Observation 197723: Buellia De Not.
When: 2015-02-01
(35.4514° -120.6437° 280m)
Who: J-Dar
No herbarium specimen

Notes: On old wood ranch fence. Thallus grey, apothecia sessile, black, no yellow streak. With Thelomma occidentale observation 194138, Cyphelium tigillare observation 197607 and others.

Spot test thallus K-, it just turned dark green like it burned off a grey pruina. C. inquinans is supposed to be K+ yellow to reddish brown; C. pinicola is K- and the apothecia of this look a lot like pinicola, all shiny black. Maybe a greyish C. pinicola?

Proposed Names

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Used references: Nash V2 and MO and CNALH
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Comments

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The thallus is way too well-developed for Amandinea punctata
By: Jason Hollinger (jason)
2015-02-16 23:51:07 CST (-0500)

…but it is extremely variable in that character, alas. The K- reaction definitely makes things difficult! My partner just bought an excellent used compound microscope from a school sale, and I believe there may be several left. It was only ~$240(?) I can get you more info on that if you are interested.

What about
By: J-Dar
2015-02-14 13:42:03 CST (-0500)

Amandinea punctata?

Long shot maybe, i still don’t have a compound scope to check spores or other micro features…But seems to fit and is K-. I tried hard to get K+Y and could maybe convince myself i may have seen it, but doubtful if I keep my grip on reality.

Here’s some photos for comparison
By: Jason Hollinger (jason)
2015-02-03 02:48:33 CST (-0500)

Cyphelium inquinans from eastern Washington: observation 197979

I don’t think I’d ever noticed the ontogeny of the apothecia of that species before. The exciple completely covers the spore mass at first like a peltate indusium, then slowly unfolds as the spore mass builds up and forces it open. Notice the white pruina around the rim of the exciple, too. That is supposed to be typical of the species.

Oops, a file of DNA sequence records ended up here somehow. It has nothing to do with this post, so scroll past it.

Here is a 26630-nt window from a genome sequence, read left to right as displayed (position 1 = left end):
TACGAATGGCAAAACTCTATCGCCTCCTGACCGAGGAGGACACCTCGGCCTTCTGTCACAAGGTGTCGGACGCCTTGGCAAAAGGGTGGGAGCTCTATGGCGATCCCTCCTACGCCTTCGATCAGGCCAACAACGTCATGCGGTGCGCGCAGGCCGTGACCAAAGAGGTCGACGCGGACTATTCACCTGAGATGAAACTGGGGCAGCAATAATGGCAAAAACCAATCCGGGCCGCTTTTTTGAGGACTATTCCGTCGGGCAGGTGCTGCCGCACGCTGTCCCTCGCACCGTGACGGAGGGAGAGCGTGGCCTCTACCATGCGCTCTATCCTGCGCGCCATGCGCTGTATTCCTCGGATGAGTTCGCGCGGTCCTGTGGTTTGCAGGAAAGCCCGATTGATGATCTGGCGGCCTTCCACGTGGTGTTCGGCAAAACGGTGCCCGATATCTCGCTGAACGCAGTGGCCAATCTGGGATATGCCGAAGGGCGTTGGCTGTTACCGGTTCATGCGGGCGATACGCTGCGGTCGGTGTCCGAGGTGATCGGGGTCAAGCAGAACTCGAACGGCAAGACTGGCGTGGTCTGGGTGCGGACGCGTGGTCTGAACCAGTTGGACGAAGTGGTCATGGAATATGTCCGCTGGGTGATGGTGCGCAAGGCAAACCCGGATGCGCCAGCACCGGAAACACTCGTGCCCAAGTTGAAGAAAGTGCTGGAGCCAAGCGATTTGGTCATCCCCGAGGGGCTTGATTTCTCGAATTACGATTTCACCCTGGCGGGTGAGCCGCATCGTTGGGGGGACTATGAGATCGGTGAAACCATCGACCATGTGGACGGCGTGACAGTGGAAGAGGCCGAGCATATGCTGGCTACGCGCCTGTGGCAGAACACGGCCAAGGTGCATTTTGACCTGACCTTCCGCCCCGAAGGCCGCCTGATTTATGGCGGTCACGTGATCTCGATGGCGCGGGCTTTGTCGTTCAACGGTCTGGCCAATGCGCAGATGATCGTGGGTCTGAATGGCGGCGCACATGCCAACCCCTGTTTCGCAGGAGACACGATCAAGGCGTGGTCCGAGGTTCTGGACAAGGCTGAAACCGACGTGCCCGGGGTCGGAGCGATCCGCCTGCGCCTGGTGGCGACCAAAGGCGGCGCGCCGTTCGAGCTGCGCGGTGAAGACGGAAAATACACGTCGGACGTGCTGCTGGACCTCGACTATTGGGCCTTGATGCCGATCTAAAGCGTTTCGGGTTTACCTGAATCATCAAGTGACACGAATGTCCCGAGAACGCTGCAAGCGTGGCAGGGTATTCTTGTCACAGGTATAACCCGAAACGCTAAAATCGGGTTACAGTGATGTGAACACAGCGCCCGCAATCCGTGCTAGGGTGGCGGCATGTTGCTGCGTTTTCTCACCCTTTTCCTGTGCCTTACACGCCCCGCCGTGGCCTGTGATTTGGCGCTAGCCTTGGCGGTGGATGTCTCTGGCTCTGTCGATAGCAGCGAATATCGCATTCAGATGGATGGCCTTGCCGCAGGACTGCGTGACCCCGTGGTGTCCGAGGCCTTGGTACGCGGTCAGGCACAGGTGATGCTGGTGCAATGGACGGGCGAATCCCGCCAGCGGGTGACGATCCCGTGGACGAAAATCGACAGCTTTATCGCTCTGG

This doesn’t look mazaediate
By: Jason Hollinger (jason)
2015-02-01 23:58:25 CST (-0500)

Your most close-up photo really makes this look like a normal apothecium. I woudl expect to see some dusty spores piling up on top of the disks, even if it had just been washed completely clean.

I’d have said Buellia for sure… but all of the Buellia I can think of with really thick gray thallus like this are K+y, so you’re right back where you started. Other options include Lecidella euphorea (K+y again!) and maybe a Lecidea (can’t think of any on wood with thick white thallus, though).

Sort of running out of ideas. Falling back on less likely scenarios… Maybe it really is K+y but it’s just one of those specimens that’s hard to see because it dissolves the gray cortex so quickly that it’s only fleetingly yellow? If so, just brushing it with a really tiny amount of K will sometimes be effective — enough to see the atranorin reaction, but not enough to dissolve the cortex and expose the algae and substrate.

Another way to confirm Buellia – even without a compound microscope – is to do a thin vertical section of an apothecium with a sharp razor blade. Even under a dissecting scope, you will be able to see the dark brown spores streaking the otherwise white hymenium. Cyphelium will just be a big mass of black-brown spores, so it will just sort of mash up and look entirely brown inside when you go to section it (only the very youngest mazaediate apothecia still have an intact hymenium). Lecidella and Lecidea will be pure white inside (but maybe with dark brown area below the hymenium, and often with greenish or bluish tints to the lateral walls and upper surface). Obviously this is a lot more reliable with a compound scope, but with practice you can definitely learn to read this under a dissecting scope just as reliably.

Created: 2015-02-01 20:56:13 CST (-0500)
Last modified: 2016-05-08 15:48:50 CDT (-0400)
Viewed: 87 times, last viewed: 2016-06-19 02:02:21 CDT (-0400)
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